3. #23
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    Aug. 28, 2006
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    Quote Originally Posted by 2ndyrgal View Post
    See, that's why you have to have rules, it's because people lack common sense.


    You have enough sense to off lease your dog in an appropriate place. The OP, apparently, does not recognize the difference between a rural area and an urban one.

    You also haven't be on here whinging about someone else's dog. If your off leash dog runs away, or gets in a fight, you will likely not be blaming it on someone else's dog/coyote. You'll be sad, you might ask for help finding it or paying the vet bills, but my problem with the OPs little drama is that she doesn't want any of it to be the fault of her management of her adorable little aussie pup (is there anything cuter?), but of someone with the "care" of two, ill mannered, aggressive curs that is not following The Rules.


    You won't hate yourself. Until something bad happens. You may be far, far luckier than I am, but next time we off-leash ask yourself this question:

    "Are you feeling lucky today" (in Clint Eastwoods voice)

    Get over yourself.

    The problem is the pair of aggressive dogs that are not contained in their own yard, not an Aussie pup off leash in its owner's yard. It sounds like at some point soon Animal Control will be dealing with these dogs, and whose fault will that be?

    Just in case I have to spell it out, that would be the caretaker of the aggressive dogs.
    Last edited by grayarabpony; Sep. 11, 2012 at 05:13 PM.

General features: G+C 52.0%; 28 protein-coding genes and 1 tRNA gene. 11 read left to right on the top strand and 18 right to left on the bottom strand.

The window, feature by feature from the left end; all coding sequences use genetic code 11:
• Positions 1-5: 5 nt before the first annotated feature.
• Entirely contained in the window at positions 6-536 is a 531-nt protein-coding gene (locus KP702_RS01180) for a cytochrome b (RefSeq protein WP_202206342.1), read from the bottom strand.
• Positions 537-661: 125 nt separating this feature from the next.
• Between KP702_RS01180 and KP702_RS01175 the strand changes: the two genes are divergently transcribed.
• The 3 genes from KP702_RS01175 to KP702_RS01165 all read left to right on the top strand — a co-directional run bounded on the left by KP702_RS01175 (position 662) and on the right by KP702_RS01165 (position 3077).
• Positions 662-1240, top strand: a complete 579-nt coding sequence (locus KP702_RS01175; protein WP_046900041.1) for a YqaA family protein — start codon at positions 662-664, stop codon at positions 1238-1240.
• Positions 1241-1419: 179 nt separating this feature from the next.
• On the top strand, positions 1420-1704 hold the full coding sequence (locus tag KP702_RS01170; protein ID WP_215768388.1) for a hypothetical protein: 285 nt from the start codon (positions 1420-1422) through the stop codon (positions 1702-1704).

4. #24
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    2ndyrgal, I thought after the following thread, you might have become less judgmental...guess not. http://www.chronofhorse.com/forum/sh...d.php?t=351956
    Last edited by LauraKY; Sep. 11, 2012 at 03:38 PM.
    "We can judge the heart of a man by his treatment of animals." ~Immanuel Kant



  5. #25
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    Jun. 24, 2005
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    I still go with my original posting, and add that if your dog is legal on the property (registed, in contract, etc) that there is nothing wrong with your dog being loose on your property. It's disgusting to me that you can't enjoy your peace and quiet, because of some out-of-control animal that no one seems to want to do anything about. I've been in your shoes, and the good thing is any place I've lived where I had a problem the AC people were also cops, and very vigilant. It's a truly sickening feeling to see another animal go after your dog, on your property.
    Last edited by JanM; Sep. 11, 2012 at 08:43 PM.
    You can't fix stupid-Ron White



  6. #26
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    Dog was on her own property.

    I also didn't read where the OP said the 6 previous attacks were on her or her dog. Just that 5 or 6 other problems happened. Could have been attacks/problems at other locations within the neighborhood maybe?
    You jump in the saddle,
    Hold onto the bridle!
    Jump in the line!
    ...Belefonte



  7. #27
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    Aug. 9, 2007
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    Quote Originally Posted by LauraKY View Post
    2ndyrgal, I thought after the following thread, you might have become less judgmental...guess not. http://www.chronofhorse.com/forum/sh...d.php?t=351956
    Only if the dog or horse chews wood? And of course, if the husband is disappointed in the horse or dog. Whatever happened to 2ndygal's poor horse?



  8. #28
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    Quote Originally Posted by LauraKY View Post
    2ndyrgal, I thought after the following thread, you might have become less judgmental...guess not. http://www.chronofhorse.com/forum/sh...d.php?t=351956


    Maybe if she had just put a leash on the horse...



  9. #29
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    Aug. 3, 2004
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    There is NO WAY the OP has to keep her dog on leash in her OWN yard!

    The other dog(s) are absolutely the ones to fault....NOT the OP!

    I'd be more than pissed about this incident if it were me.

    Of course my Dobes would probably have kicked the shit out of that boxer anyway